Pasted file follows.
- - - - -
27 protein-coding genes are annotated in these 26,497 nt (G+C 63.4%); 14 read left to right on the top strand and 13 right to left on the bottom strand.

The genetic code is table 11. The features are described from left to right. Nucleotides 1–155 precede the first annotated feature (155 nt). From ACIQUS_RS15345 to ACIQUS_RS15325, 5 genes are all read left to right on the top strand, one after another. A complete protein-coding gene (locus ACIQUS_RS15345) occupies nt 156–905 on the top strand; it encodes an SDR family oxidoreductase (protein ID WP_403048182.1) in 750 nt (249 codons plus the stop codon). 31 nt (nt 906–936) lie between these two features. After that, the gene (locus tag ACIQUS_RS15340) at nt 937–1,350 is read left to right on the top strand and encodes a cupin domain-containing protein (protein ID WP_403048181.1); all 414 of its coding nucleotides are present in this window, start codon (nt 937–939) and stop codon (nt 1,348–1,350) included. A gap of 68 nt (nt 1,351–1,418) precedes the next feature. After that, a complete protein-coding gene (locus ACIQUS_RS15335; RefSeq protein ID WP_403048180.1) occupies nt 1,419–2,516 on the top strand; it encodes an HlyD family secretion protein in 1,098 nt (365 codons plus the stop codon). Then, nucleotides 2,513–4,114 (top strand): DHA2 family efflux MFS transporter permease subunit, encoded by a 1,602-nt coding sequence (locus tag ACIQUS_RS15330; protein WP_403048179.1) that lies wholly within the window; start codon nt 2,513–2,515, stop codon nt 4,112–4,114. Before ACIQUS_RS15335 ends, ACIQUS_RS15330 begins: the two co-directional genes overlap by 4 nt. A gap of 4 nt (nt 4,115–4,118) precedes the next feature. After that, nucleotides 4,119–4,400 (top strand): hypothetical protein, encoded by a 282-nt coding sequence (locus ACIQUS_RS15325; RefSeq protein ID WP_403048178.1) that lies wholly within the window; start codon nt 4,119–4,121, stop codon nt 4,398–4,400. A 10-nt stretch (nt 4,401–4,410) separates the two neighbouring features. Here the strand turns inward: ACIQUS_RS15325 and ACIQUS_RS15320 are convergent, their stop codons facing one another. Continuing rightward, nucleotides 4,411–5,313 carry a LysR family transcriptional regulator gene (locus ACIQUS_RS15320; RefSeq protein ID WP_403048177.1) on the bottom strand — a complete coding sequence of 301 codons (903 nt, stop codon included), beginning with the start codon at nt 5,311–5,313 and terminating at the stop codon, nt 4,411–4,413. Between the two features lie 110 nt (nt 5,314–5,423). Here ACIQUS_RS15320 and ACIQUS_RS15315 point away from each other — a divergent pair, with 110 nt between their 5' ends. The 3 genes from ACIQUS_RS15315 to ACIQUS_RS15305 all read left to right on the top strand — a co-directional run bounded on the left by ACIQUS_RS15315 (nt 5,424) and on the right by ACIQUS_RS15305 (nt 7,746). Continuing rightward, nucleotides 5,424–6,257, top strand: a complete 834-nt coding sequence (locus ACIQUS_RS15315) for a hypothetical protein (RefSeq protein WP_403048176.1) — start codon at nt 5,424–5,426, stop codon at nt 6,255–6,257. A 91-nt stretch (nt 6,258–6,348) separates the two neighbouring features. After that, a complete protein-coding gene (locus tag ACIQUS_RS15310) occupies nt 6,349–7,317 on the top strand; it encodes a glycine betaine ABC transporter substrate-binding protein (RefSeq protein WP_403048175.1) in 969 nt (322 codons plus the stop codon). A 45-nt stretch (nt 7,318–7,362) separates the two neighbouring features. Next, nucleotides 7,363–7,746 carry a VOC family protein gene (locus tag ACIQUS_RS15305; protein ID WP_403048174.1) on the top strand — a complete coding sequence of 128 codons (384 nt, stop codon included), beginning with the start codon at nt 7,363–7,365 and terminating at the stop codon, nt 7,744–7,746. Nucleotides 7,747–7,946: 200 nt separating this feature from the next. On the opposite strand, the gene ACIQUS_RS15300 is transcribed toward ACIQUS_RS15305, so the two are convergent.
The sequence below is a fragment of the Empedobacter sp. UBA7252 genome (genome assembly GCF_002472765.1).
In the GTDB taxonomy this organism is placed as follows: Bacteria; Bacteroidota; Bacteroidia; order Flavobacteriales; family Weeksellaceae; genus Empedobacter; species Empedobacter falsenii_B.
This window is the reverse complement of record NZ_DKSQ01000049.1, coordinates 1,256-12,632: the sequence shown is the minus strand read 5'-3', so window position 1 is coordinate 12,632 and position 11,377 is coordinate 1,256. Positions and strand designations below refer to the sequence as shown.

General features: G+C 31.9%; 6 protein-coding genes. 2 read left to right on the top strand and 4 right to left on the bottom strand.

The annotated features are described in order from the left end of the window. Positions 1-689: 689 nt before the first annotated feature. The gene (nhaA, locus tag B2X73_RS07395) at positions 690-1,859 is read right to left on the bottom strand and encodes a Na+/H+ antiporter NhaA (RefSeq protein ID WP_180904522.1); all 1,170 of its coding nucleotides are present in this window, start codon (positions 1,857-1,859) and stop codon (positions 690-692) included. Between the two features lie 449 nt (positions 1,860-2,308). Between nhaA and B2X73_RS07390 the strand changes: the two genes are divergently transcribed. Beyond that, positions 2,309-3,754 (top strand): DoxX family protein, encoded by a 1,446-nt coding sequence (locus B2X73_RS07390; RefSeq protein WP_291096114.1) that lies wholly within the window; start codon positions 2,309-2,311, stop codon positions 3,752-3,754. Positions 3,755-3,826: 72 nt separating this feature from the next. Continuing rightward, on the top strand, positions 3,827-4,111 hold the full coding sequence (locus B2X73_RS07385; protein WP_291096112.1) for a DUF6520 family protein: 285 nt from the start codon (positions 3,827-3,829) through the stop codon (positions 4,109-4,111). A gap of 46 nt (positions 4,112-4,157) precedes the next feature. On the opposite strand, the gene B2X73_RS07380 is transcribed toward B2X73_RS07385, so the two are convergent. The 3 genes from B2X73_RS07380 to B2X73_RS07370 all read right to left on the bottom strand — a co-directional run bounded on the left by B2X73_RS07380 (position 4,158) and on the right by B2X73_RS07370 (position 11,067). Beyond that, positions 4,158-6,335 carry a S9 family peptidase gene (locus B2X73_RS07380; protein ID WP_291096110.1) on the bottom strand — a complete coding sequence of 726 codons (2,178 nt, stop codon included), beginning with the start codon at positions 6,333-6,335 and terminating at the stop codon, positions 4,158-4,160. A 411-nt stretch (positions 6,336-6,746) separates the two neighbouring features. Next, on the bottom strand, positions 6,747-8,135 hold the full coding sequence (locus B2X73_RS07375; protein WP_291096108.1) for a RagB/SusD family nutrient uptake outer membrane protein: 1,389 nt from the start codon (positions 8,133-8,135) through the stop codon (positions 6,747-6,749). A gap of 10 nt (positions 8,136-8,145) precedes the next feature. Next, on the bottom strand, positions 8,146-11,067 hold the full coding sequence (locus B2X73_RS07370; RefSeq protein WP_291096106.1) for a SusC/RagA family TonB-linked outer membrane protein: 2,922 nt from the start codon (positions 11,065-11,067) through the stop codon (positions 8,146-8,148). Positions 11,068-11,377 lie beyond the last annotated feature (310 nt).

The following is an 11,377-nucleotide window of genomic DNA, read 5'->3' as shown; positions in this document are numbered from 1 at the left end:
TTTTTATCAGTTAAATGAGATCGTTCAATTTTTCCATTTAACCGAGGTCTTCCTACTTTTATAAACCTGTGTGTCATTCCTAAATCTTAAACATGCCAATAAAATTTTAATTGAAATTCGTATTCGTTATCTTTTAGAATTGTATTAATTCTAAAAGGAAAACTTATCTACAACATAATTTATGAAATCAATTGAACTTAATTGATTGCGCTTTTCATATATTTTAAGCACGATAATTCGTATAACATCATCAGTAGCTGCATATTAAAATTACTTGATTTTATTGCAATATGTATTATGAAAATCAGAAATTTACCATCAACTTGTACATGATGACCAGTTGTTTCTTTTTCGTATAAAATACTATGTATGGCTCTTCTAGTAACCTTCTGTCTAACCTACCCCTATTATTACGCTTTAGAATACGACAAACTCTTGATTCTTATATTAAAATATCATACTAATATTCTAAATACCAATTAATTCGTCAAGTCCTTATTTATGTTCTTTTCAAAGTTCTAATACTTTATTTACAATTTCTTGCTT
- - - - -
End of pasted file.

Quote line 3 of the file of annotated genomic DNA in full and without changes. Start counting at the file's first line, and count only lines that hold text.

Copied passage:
The sequence below is a fragment of the Empedobacter sp. UBA7252 genome (genome assembly GCF_002472765.1).